Scolopia braunii (FLACOURTIACEAE) Flintwood

Plants to Plant

Small to medium tree, smaller in the open but larger in natural habitats such as warm temperate, gallery, riverine, subtropical and dry rainforest from Illawarra region to Cape York. Leaves to 10 cm, rhomboid shaped, with 2 to 6 angles along the margins, sometimes spinose when young. New growth an attractive dark red. Fruit green, yellow, orange, red and then black in summer, 12 mm across. Presumably named because the timber was tough to cut down, a feature of slow growing trees. Grown in tubs in gardens because of its compact form, sweetly scented flowers in spring and attractive flushes of new growth. If kept well watered and fertilised in good quality soil, will produce new growth most of the year. Propagate from seed, though many of the fruit are seedless. Cuttings are a possibility.

Juvenile tree Photo: Robert Whyte

Underside of Leaves

Host plant for the Bordered Rustic butterfly Cupha prosope along with other Flacourtiaceae. This butterfly has been observed dancing around a Flintwood, occasionally dabbing the leaves with her abdomen. The eggs however are laid in spiders’ webs, and the caterpillars abseil down to the host plant when they emerge. This plant was observed growing on the steep bank of Fish Creek in Walton Bridge Reserve underneath a Waterhousea floribunda, and nearby maidenhair and lomandras growing naturally, and a self-sown seedling of a Blue Quandong. Thus, quite natural looking, rich, relatively moist spot. Leaves on this specimen were alternate, glossy, relatively soft, with toothed margins but no spikes, slightly yellower on the underside, fine network of reticulate veins in addition to the lateral veins and midvein which are raised on the undersurface. The stem (it is a very small specimen) looks to be zigzagged and a bit striated along the length of the stem.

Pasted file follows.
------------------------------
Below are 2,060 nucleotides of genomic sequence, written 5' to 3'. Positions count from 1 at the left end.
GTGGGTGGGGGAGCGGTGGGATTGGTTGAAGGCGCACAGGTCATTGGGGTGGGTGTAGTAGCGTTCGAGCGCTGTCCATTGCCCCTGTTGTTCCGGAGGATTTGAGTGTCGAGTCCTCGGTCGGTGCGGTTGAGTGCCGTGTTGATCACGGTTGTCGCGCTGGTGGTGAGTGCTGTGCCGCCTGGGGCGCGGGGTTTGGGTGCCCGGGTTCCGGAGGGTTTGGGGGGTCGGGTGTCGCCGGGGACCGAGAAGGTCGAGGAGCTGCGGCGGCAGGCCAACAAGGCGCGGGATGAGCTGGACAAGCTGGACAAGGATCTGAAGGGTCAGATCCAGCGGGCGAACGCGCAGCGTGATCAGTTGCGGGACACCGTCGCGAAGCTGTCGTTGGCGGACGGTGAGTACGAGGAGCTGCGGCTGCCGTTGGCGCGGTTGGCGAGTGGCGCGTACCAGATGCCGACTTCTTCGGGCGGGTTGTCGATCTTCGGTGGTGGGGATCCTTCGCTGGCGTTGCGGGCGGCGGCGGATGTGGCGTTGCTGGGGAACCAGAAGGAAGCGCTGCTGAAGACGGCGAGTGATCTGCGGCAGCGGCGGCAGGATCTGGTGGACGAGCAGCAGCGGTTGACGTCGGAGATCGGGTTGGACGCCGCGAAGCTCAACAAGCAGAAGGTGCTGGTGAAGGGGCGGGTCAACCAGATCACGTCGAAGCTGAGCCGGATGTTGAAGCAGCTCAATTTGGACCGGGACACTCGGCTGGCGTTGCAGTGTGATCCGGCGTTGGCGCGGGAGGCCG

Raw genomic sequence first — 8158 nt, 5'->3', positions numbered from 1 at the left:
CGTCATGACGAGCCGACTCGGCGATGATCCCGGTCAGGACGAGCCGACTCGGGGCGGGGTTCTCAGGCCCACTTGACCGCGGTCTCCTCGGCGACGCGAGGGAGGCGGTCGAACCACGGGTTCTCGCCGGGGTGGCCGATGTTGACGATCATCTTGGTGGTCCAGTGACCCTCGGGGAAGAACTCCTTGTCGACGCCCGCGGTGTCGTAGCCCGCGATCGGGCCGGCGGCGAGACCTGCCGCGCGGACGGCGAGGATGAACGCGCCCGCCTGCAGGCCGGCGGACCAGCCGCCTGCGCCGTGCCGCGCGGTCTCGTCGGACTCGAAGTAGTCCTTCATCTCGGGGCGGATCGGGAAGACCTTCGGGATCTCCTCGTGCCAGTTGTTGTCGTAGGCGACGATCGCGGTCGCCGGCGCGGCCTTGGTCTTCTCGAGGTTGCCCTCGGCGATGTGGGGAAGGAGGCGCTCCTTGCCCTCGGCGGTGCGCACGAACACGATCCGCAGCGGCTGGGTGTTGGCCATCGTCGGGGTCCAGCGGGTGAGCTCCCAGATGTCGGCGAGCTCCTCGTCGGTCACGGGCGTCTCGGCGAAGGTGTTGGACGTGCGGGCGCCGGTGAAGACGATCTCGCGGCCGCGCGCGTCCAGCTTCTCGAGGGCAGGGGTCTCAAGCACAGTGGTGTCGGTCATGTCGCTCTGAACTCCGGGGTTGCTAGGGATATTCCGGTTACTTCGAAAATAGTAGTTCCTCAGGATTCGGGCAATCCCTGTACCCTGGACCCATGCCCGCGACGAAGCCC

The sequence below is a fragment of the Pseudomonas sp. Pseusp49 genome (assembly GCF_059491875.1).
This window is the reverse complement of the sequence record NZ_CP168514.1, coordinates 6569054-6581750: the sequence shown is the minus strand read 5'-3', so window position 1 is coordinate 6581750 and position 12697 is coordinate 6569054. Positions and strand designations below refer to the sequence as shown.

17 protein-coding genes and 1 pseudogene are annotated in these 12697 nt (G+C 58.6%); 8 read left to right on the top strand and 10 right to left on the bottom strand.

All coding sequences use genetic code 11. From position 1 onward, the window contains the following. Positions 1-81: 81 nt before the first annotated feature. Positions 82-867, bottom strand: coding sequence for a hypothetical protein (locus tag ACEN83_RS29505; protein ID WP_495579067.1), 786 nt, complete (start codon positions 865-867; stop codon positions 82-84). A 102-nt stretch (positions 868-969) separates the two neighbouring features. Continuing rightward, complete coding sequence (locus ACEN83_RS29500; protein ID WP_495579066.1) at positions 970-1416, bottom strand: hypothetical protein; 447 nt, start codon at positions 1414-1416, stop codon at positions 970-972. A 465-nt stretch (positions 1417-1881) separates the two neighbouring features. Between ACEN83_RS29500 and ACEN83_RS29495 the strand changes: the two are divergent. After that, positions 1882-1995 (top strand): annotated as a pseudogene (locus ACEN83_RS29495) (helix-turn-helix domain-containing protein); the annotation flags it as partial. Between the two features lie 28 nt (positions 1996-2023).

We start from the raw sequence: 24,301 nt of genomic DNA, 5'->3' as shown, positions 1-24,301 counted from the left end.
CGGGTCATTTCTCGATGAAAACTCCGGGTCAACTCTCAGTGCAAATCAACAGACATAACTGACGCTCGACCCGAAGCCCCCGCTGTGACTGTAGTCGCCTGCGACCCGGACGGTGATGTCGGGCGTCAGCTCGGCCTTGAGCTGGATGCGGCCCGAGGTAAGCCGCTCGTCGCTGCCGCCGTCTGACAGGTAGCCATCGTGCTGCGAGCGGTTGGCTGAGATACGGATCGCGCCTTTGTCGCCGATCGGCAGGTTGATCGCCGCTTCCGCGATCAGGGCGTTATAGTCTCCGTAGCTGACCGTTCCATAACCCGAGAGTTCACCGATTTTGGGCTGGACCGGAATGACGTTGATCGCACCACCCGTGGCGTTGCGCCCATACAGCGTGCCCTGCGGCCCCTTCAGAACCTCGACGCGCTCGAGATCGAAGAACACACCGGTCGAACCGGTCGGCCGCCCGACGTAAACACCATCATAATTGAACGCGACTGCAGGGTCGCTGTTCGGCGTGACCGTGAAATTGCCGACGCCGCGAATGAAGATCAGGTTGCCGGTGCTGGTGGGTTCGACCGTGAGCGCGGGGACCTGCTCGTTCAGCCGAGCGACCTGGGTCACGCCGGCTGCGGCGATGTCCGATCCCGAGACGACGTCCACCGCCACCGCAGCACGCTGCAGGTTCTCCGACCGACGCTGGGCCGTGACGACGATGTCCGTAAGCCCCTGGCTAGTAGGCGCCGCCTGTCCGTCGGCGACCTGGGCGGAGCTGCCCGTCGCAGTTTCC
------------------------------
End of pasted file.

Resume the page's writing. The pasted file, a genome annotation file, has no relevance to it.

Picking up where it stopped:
Underside of leaves. Photo: Robert Whyte

Featured Image

Form of tree.


Hauser, J., Fragments of Green: An Identification Field Guide for Rainforest Plants of the Greater Brisbane Region, Rainforest Conservation Society, Queensland.Nan & Hugh Nicholson, Australian Rainforest Plants Terania Rainforest Publishing, Australia.